Tony DeMeo


Hope for the Best, but Prepare for the Worst

I’ve been in 40 years of staff strategy sessions in which every plan seemed to be infallible. There’s no way they can stop us… However, the late Harry Gamble taught me a very valuable lesson regarding game plans. When Coach Gamble was the Head Coach at the University of Pennsylvania & I was young offensive coordinator with all the answers; I came up with a fool-proof, infallible, game plan. It was a sure thing. Coach Gamble, with the patience of a saint, looked at me & said “Tony, they have chalk too. You’re not the only genius in the Ivy League”. Point made.

Since then I always Hoped for the best, but planned for the worst. I always made sure I had emergency game plans ready. I had disaster game plans.

Now we always developed the normal contingency plans:
1. Two Minute Situations needing either a TD or a FG
2. Kill the clock Situations needing a first down or two to finish the game.
3. Overtime Game plan
4. Weather Situations – rain, extreme wind, etc
5. Typical Down & Distances Situations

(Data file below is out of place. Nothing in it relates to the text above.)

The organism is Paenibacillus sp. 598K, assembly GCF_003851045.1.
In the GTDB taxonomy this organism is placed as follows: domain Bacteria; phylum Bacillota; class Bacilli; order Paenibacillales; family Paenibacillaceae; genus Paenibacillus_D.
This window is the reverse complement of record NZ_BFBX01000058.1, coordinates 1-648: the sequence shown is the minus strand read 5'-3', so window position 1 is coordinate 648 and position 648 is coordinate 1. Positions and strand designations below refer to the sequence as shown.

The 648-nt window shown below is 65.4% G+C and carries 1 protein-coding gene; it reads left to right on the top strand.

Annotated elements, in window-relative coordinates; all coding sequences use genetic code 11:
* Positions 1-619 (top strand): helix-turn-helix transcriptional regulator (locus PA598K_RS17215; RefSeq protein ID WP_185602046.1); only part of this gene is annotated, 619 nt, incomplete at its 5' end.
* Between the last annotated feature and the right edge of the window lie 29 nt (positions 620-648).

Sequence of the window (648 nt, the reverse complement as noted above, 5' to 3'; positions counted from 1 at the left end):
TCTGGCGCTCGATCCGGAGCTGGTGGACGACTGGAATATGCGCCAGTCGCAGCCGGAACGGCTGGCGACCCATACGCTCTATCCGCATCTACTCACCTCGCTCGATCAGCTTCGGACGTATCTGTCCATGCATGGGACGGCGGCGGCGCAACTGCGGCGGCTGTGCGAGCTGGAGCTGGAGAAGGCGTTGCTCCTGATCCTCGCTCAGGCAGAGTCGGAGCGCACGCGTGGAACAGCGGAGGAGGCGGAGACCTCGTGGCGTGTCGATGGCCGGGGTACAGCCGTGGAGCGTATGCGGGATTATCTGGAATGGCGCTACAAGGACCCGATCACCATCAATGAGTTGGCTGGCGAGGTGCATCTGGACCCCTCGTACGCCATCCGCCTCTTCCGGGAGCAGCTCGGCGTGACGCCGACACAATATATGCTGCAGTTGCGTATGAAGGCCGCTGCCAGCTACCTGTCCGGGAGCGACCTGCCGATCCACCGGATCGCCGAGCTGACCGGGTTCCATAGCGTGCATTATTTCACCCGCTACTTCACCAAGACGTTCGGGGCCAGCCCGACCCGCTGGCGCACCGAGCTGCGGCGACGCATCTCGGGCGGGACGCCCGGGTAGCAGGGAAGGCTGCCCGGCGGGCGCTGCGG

But I felt the need to develop “disaster plans”.

The first disaster plan was: the Big Comeback:

The first time I was faced with being behind by a large margin I completely blew it. I tried to use a face-paced no huddle approach on offense & blitzed & gambled on defense. The result: a big deficit got bigger. I tried to put out a fire with gasoline – a very valuable lesson learned.

The Disaster Plan:
1. Comebacks start on defense. We must slow our opponent’s offense down & play scorched earth on defense. Win one down at a time.
2. On offense – get a first down. There are no 21 point plays. Slow the game on offense to give your defense a chance to regroup. This seems counter-intuitive but your offense has to put a drive together to get back in the game. Go with your best plays, stay calm & chip away at the lead rather than trying to make a one play comeback.
3. Keep your team calm & they must believe in the 4th Quarter win. They just have to be in position to win with 6 minutes to go in the game.
4. Practice this situation. Just like pilots practice disaster situations. Sully’s miraculous landing of a plane on the Hudson River had been practiced by Sully many times on a flight simulator.

The result was that our teams over the years had numerous big comebacks that would have seemed out of reach especially by an option team. Our first year at the University of Charleston, 2005, we trailed a team picked 2nd in our conference 24-6 at the half. We were picked last in our conference but we executed our disaster plan & came back to win 39-34. This was the defining win we needed to turn our program around. We finished the season 8-3 the biggest turnaround in conference history.

I’m not recommending to fall behind by a large margin but if it happens the game isn’t over. You have an opportunity to have a memorable win. Remember: Crisis creates heroes. But you must be prepared for the crisis.